Once you’ve finished your read-aloud time for the day, there are ways you can boost your child’s reading skills even more. Here are some tips on what to do after you’ve closed the cover of the book.
Ask your child:
To tell you the story in his own words.
To describe what he would do if he were in the story. In Tom Sawyer, would he want to be Tom or Huck? What would he do in Crispin’s place in the Newbery Award winning book Crispin, The Cross of Lead?
To make connections to his own life. Has he ever felt like one of the characters in the book he’s reading?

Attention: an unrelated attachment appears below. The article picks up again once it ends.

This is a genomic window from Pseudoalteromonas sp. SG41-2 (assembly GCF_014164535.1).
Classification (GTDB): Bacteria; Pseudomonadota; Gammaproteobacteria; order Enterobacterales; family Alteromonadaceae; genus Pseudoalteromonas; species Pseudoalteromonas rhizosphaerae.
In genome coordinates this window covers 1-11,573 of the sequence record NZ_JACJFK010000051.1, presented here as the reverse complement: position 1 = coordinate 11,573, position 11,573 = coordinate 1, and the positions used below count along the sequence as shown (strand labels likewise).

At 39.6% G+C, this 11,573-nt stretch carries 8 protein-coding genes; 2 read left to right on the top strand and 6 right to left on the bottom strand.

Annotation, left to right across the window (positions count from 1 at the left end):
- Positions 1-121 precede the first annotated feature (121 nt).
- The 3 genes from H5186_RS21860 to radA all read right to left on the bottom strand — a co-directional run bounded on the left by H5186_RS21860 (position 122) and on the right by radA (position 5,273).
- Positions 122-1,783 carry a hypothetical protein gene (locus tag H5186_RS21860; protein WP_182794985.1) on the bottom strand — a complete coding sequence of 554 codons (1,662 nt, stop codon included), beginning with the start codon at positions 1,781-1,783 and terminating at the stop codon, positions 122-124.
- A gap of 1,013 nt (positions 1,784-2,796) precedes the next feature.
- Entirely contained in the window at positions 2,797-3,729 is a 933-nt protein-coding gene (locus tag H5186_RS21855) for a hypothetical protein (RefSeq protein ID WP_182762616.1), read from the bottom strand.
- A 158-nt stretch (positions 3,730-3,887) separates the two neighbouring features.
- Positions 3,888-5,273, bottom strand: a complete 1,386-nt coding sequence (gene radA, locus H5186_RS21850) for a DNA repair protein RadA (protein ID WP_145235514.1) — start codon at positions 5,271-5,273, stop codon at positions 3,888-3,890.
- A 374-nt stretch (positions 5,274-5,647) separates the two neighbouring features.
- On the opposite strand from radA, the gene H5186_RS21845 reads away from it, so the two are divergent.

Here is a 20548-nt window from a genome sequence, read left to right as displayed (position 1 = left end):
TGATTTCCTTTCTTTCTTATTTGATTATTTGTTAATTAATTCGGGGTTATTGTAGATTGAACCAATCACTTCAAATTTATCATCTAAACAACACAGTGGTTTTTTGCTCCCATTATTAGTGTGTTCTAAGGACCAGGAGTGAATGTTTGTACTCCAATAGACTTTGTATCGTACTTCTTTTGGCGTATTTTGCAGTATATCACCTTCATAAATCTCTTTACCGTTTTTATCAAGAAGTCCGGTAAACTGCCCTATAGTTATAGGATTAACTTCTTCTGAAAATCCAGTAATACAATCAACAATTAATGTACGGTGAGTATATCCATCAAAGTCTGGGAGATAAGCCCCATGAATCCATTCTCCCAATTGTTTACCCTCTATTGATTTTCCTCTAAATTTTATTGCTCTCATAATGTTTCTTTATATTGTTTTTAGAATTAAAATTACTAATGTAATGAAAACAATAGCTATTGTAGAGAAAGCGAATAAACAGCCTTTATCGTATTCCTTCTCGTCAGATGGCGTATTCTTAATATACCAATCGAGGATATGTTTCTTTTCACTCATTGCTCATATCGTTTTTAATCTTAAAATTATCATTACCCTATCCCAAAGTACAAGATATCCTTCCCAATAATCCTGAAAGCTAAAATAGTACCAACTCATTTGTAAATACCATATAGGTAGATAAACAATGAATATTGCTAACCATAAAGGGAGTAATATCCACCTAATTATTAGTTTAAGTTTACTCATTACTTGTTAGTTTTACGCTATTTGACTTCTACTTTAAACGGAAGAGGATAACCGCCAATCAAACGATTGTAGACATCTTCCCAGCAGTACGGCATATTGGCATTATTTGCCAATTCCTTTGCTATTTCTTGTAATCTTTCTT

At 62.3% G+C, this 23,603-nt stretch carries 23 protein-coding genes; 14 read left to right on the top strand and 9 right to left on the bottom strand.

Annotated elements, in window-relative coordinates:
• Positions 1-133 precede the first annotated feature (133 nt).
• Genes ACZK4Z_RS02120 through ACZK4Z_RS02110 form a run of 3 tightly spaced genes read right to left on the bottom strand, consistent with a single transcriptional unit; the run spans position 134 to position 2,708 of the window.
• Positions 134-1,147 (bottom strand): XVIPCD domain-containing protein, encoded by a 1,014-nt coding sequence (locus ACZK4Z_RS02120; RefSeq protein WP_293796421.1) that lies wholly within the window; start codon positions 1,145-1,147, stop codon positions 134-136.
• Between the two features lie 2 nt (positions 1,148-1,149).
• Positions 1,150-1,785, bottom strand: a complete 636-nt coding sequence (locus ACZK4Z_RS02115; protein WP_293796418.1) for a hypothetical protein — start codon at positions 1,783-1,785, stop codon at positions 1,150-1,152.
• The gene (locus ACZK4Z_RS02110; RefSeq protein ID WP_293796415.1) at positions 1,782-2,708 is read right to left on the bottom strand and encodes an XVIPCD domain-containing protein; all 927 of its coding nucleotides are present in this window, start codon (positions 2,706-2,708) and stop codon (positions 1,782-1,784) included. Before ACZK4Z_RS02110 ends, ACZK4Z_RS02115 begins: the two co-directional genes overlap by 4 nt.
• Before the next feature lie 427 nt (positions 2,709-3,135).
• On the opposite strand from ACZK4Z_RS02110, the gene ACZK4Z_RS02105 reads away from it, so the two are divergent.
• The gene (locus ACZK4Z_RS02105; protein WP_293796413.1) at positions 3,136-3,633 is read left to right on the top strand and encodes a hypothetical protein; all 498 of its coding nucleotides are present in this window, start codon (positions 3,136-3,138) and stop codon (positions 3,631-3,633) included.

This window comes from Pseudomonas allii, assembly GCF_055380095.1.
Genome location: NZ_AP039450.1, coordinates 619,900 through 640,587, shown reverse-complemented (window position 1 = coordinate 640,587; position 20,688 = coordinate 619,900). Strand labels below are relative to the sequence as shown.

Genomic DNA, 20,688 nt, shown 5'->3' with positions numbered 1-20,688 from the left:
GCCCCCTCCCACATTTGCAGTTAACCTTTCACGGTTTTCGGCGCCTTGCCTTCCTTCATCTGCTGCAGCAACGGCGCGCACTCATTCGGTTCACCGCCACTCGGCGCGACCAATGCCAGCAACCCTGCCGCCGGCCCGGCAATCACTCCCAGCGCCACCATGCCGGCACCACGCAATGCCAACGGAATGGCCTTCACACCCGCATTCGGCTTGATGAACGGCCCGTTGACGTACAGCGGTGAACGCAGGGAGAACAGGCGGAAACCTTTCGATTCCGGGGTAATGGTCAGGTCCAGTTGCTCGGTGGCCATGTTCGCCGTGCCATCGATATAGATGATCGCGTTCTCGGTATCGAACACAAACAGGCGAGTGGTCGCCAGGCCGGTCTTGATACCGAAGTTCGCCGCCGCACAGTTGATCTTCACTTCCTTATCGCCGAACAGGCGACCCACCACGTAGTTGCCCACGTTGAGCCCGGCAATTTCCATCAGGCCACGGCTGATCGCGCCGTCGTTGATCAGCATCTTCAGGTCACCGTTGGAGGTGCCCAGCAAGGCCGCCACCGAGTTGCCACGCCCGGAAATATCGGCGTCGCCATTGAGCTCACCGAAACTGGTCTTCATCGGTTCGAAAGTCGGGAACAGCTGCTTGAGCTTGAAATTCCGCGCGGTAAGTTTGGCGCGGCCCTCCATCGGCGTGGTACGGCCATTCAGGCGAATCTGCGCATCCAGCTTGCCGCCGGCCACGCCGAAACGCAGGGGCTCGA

To think about different points of view. How would Little Red Riding Hood be different if it were told from the wolf’s side?
To explain what he liked and what he didn’t like, and why. You might even challenge him to write a review of a book.
To talk about lessons he has learned from the book. For example, what did he learn about managing his temper from the story of Daren McCall in Center Court Sting?
To find locations where books were set. Get out maps or a globe. Find the countries or cities mentioned in favorite books.
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